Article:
New research from Vanderbilt University shows that hummingbirds and insects have a lot in common...when it comes to flying at least. The researchers placed nontoxic paint on the wing of a ruby-throated hummingbird at 9 different spots then videotaped the animal flying at 1,000 frames per second with 4 cameras simultaneously. Using 3D simulations of the hummingbird flight, they discovered that the tiny birds stir up air around their wings in a way similar to insects like mosquitoes and dragonflies.
Larger birds obtain much of their energy for flight from the downstroke of the wing as it pushes against the air. In contrast, hummingbirds derive energy from both the up and downstrokes as they rotate their wings to create small vortices of air. The low pressure created by the vortex gives hummingbirds their lift.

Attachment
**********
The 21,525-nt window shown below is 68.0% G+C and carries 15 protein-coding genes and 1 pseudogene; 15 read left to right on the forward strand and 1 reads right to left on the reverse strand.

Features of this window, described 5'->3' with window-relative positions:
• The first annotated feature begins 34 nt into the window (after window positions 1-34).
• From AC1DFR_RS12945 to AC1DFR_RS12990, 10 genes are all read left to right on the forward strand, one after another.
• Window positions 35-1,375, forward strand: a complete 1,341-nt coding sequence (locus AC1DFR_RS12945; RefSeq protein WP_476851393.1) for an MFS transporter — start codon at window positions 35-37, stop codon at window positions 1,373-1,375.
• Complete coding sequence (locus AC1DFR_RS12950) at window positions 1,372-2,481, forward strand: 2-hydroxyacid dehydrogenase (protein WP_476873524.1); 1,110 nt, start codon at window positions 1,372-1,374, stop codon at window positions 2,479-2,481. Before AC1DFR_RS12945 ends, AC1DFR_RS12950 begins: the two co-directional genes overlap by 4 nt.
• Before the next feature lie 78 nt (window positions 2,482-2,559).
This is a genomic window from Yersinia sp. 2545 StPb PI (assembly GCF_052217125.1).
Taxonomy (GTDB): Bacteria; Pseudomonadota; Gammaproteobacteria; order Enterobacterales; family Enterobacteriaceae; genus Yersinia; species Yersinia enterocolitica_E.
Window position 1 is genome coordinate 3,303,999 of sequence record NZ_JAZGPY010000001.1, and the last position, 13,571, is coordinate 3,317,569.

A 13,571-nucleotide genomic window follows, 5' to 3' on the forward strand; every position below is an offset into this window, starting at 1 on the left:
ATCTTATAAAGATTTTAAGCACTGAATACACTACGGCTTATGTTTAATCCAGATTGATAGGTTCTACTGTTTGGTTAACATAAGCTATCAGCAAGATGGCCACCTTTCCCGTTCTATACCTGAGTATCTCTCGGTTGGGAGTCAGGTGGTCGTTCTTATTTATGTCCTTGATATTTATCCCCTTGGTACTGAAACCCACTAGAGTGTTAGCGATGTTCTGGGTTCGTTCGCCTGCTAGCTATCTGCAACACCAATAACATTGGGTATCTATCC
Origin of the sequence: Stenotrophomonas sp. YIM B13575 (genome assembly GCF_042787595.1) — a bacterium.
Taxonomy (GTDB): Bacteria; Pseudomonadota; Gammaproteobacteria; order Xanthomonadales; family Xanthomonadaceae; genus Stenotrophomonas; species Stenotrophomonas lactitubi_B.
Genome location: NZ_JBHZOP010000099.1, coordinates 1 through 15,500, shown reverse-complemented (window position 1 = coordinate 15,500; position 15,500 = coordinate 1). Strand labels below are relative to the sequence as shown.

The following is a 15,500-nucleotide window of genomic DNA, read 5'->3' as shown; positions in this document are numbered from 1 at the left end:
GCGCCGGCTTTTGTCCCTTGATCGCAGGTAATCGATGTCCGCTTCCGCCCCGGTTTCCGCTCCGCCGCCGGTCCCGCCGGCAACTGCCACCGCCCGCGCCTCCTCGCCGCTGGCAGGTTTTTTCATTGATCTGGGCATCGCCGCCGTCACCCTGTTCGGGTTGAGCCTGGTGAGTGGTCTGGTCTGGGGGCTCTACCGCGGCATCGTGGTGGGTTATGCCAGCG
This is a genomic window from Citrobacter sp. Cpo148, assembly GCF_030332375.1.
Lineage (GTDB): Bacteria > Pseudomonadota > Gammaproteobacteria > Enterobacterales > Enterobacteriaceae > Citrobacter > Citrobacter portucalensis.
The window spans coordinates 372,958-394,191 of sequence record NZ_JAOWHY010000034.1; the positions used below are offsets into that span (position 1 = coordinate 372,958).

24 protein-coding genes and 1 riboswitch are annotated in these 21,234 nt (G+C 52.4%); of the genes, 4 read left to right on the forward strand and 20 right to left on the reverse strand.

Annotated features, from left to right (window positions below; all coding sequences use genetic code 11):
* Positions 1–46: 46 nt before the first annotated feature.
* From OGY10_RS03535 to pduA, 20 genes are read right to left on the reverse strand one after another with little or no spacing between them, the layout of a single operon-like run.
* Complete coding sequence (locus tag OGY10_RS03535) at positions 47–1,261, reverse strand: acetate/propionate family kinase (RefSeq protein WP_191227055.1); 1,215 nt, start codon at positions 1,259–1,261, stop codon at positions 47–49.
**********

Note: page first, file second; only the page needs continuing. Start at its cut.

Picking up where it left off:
Could you image if engineers tried to design an airplane based on hummingbird flight instead of other birds? Oh wait...they have. Granted it is only suitable for the smallest of passengers. DARPA has created a hummingbird-like unmanned aircraft that you can see in this YouTube video. I knew it was a good idea!!
, , Three-dimensional flow and lift characteristics of a hovering ruby-throated hummingbird. Journal of the Royal Society Interface. 11: 20140442, 2014.
Somehow, I doubt that manner of flight scales.
I love that the researchers were so worried that they had to make sure we knew it was nontoxic. What, the rest of us generally go for the leaded, plutonium laden paint? Sheesh. Live dangerously, don't tell them what kind you used.